This maxim may seem absurdly simple, but you would be amazed at the frequency with which it is disregarded… and, although my biases may be unduly influencing me here, my sense is that the normals are far more likely to ignore it than the abnormals. If nothing else, the power dynamic is entirely skewed in their favor, so they have no immediate incentive to extend their empathy and alter this behavior. What’s more, many of them are uncomfortable with bluntly explaining such delicate matters to other people and as such react negatively to being put in that situation in the first place. Finally, there is the pervasive prejudice that – regardless of the science and the lived experiences of millions – people who make social mistakes must be doing it because of a character flaw, and are simply using their condition (diagnosed or otherwise) as an excuse. This last assumption is especially pernicious because it discourages struggling individuals from being open with others, including those who could be understanding, because they assume they won’t be believed.
In a society that encouraged honesty, however, people dealing with awkward individuals will have a way of communicating their own needs while treating the other person with respect. Similarly, in a society that encourages openness, awkward individuals won’t have to worry about losing important personal and professional relationships because they mishandled a social situation; their errors will instead be correctly viewed as the interpersonal equivalent of blindness, with the condemnation falling on those who would reject or scorn them rather than on themselves for being disabled.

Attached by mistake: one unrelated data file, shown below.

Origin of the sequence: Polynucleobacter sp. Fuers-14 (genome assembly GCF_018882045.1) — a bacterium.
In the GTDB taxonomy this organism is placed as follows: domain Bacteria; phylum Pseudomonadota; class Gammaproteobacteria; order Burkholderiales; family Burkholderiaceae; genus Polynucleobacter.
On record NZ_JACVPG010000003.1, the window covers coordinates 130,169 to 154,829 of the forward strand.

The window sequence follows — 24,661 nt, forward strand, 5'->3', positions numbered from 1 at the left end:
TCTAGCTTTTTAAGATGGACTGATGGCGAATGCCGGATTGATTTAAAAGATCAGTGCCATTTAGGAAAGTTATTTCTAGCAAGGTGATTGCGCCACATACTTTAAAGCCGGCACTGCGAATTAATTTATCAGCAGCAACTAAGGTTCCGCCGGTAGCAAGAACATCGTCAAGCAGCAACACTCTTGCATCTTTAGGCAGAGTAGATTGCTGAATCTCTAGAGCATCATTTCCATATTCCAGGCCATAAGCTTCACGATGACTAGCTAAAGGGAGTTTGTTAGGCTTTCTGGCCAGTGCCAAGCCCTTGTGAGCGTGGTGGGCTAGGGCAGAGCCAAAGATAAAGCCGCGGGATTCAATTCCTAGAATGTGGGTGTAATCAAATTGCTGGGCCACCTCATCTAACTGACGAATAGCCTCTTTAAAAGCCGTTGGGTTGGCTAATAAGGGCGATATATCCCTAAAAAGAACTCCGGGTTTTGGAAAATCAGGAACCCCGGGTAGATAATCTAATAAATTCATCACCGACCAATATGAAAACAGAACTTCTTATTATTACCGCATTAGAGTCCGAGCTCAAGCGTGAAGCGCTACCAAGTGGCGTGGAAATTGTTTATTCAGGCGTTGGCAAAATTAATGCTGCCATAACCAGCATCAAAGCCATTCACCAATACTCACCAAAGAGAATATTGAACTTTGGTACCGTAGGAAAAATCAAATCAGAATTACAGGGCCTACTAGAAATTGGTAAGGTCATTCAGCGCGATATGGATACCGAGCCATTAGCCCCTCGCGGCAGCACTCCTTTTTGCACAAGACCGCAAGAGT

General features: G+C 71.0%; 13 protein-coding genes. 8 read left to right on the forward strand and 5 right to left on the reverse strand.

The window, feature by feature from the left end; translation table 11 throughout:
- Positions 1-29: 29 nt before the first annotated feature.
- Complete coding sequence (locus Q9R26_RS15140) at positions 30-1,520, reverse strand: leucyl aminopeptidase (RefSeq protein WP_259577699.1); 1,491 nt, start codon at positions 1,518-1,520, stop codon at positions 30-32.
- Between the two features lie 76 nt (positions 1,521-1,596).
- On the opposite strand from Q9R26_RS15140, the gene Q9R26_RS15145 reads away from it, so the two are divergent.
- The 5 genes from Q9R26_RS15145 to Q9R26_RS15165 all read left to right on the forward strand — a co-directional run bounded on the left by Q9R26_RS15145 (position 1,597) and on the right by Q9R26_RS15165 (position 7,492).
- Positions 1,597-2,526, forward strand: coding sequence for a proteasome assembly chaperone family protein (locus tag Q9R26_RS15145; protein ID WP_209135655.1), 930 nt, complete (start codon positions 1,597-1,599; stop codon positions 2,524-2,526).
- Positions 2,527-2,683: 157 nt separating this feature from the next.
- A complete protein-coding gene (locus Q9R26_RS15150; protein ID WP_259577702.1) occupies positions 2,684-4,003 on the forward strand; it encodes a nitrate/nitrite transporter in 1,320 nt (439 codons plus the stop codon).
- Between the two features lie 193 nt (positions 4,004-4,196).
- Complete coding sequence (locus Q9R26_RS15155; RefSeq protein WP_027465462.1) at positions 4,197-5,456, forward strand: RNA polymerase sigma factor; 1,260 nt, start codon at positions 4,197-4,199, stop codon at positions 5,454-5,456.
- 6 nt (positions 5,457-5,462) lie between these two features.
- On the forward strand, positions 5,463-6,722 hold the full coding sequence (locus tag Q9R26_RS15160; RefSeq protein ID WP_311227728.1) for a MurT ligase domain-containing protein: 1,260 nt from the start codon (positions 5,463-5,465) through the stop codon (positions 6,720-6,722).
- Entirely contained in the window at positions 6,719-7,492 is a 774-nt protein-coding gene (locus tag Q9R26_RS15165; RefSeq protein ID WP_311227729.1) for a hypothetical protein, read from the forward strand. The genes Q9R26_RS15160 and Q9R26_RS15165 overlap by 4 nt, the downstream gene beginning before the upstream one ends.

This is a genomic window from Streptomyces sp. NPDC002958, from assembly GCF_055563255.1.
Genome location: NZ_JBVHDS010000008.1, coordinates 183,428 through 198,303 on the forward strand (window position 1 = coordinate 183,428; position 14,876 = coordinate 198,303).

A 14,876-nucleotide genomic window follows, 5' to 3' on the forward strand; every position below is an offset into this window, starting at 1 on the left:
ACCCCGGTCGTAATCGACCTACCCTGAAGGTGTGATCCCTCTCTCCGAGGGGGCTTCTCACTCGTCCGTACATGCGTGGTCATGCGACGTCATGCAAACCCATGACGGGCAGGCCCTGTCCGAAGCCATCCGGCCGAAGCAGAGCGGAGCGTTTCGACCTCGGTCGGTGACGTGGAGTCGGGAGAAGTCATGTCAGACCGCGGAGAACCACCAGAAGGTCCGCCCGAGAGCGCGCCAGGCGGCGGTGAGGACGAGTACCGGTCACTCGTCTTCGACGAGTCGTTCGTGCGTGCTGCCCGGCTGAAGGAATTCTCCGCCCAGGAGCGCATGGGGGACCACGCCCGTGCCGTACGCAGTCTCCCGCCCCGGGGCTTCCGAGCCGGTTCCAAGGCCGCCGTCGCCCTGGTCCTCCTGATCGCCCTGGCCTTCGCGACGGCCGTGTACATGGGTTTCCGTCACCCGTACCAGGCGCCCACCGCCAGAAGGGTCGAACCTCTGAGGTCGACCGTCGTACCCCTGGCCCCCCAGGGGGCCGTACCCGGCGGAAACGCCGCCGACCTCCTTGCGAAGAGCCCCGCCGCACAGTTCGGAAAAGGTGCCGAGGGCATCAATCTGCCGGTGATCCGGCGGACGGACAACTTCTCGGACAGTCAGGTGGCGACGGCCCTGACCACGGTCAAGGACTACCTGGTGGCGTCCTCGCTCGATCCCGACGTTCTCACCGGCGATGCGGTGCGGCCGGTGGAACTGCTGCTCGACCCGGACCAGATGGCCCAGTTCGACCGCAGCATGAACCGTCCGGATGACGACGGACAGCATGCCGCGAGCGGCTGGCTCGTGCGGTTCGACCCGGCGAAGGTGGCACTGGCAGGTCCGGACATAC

This isn’t to say that no burdens fall on the awkward…
3. Misfits unite!
In the end, anyone who has ever felt marginalized has a moral and practical responsibility to show empathy toward other marginalized people. While this may seem as self-evident as my second piece of advice, I have been shocked by how often I observe marginalized people mistreating others. Many of the socially maladjusted men (autistic or otherwise) that I meet harbor virulently homophobic views, ignoring the many structural similarities between the attitudes that cause anti-gay and anti-transsexual discrimination and the assumptions that perpetuate mistreatment of HFA and HFA-like individuals. Similarly, I’ve met many people who suffer from one type of psychological syndrome who – though rightly insisting on fairness for others with their specific condition – seem incapable of extending that same empathy toward all misfits in general. Instead of learning that the problem is a society which creates misfits in the first place, all they’ve picked up on is that they personally do not want to feel among the misfits.